How Hiroshima Changed War and the Future of Man

Enola Gay
Visitors look at the 60-foot fuselage of Enola Gay, the B-29 that dropped the first atomic bomb on Hiroshima 50 years ago, during the Smithsonian Institution's press review of the exhibit on June 27. Reuters Pictures

Newsweek published this story under the headline "LIVING WITH THE BOMB" on July 29, 1985. Newsweek is republishing the story.

Forty years ago this summer, the human race, by its own choice and its own invention, became an endangered species. The instrument of its peril was called the atomic bomb and was the creation of men—scientists, soldiers and politicians—who had inexact knowledge of its destructive power and of its implications for man's survival. A crude prototype was tested in the New Mexico desert on July 16, 1945; its secret ingredients included Scotch tape and Kleenex, along with a core of fissionable plutonium, but it was powerful enough to shake the earth, turn the night to noon and raise a mushroom cloud seven miles high. In a flash of cosmic light, mankind had entered the atomic age and has lived at risk ever since, hostage to the bomb and to ourselves. The stopped clocks of Hiroshima placed the beginning of that age a bit after 8:15 in the morning of August 6—the moment at which the first operational bomb exploded over the heart of what had been a bustling seaport and turned it into a city of the dead. Seen from a distance, the nuclear dawn had a certain Biblical beauty, like a vision out of Genesis; an 8-year-old schoolgirl named Kay Okubo stood in awe beside a stream in the countryside and watched the mushroom shape rise up from behind a mountain, 40 miles away. The view at first hand was a glimpse of the inferno, a city become a mass funeral pyre. A women went out searching for her husband and found only his teeth in a heap of ash. A man spent the days afterward helping cremate the victims; it was 30 years before he could wash the memory of the smell from his hands.

The story in the pages that follow is the collective memoir of six people caught up in the events of the nuclear summer of 1945. One was a scientist who helped build the bomb. One was the armaments officer who loaded it aboard the Enola Gay; his daughter, 40 years later, is working for its abolition. One was the navigator who steered it to Japan. Two were among its targets and saw it fall; they became members of a new caste called hibakuska, or bomb-affected persons, one still living in Hiroshima, the other in the United States. They were strangers whose lives intersected for a millisecond at a point called Zero, 1,980 feet above central Hiroshima, and were altered by what happened there, as the world was altered.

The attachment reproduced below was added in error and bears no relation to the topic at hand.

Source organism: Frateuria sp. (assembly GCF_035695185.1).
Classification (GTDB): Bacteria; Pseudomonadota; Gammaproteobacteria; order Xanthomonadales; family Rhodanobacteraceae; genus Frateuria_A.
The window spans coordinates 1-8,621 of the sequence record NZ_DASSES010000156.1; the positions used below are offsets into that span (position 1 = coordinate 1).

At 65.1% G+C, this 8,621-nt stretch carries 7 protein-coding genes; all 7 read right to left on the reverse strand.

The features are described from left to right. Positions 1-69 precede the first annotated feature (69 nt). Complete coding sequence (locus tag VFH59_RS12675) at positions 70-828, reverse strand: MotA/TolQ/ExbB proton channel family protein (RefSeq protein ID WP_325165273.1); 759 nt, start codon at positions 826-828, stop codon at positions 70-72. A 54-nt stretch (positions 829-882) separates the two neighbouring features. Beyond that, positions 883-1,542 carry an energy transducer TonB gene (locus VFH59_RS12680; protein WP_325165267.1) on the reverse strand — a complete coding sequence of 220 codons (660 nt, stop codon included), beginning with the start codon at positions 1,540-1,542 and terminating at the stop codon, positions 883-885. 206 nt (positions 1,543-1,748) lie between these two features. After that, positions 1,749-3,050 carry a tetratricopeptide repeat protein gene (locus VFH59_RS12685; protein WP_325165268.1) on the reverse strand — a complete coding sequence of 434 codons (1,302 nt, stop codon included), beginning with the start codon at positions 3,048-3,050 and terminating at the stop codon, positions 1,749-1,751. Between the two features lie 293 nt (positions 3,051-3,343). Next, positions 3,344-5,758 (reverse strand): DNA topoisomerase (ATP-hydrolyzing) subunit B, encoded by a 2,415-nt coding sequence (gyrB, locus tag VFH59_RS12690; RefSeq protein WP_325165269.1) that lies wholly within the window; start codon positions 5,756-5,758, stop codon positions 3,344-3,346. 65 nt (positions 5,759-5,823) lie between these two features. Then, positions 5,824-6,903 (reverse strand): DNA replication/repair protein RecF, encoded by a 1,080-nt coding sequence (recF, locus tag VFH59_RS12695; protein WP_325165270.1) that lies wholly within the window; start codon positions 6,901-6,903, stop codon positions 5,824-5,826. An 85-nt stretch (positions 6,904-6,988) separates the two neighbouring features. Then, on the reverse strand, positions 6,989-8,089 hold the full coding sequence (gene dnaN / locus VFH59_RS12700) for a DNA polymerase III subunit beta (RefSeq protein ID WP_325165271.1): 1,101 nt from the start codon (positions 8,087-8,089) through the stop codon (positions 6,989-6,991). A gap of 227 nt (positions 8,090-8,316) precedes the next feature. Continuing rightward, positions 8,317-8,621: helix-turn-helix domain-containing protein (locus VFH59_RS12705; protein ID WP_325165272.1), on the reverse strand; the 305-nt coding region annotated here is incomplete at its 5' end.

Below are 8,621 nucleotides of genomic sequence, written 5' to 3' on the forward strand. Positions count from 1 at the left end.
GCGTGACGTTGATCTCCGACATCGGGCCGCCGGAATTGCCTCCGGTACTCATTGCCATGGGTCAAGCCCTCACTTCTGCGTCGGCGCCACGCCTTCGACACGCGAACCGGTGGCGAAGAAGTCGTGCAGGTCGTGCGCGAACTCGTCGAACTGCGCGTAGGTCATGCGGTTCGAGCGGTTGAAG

They were players in and witnesses to the larger drama, not its prime movers; the decisions to build and drop the bomb were taken by other, grander personages. Those decisions were debated then and have been questioned ever since, from that comfortable vantage point called historical revisionism. What the inquest has sometimes neglected was the inevitability of the bomb—the tides of discovery and war commanding its invention and, once invented, its use. "The book of nature is there for all to read," Isidor I. Rabi, the physicist and Nobel laureate, mused long afterward; if the scientists at Los Alamos had not found the secret, someone someday would have. Neither was it likely that America, having the means to end the bloodiest war in human history, would not employ it.

Yet the questions first raised 40 summers ago have continued to torment and divide us. Rabi, for one, was grateful for the bomb and its success; still, when Japan surrendered a week after Hiroshirnn, he could not bring himself to open the bottle of Johnny Walker Black he had laid away for a victory toast. As the shadow of the bomb has lengthened since, the doubts nnd second guesses have proliferated. "Nobody at Los Alamos would have drearded of 10,000 atomic weapons," another of its galaxy of Nobelists, Hans Bethe, guessed recently. But the world has 50,000 now, some a thousand times more powerful than the Hiroshima bomb, and Bethe found his own 7-year-old grandson tortured by waking nightmares of nuclear war.

Such nightmares have become part of the common lot of mankind; in a Louis Harris poll in 1983, two-thirds of America expected a nuclear war sometime in the next 20 years. The men who make the bomb in 1945 hoped that it would blackmail humankind into keeping the peace. That hope has been realized, tenuously. But a nagging unquiet lingers beneath the surface of a world dependent for its survival on a doctrine whose acronyrn is MAD, for "mutual assured destruction." The necessities of 1945 were mother to the invention of the bomb. We have not yet devised an answer to the necessities of 1985—a more reliable guarantee than terror against the end of the world.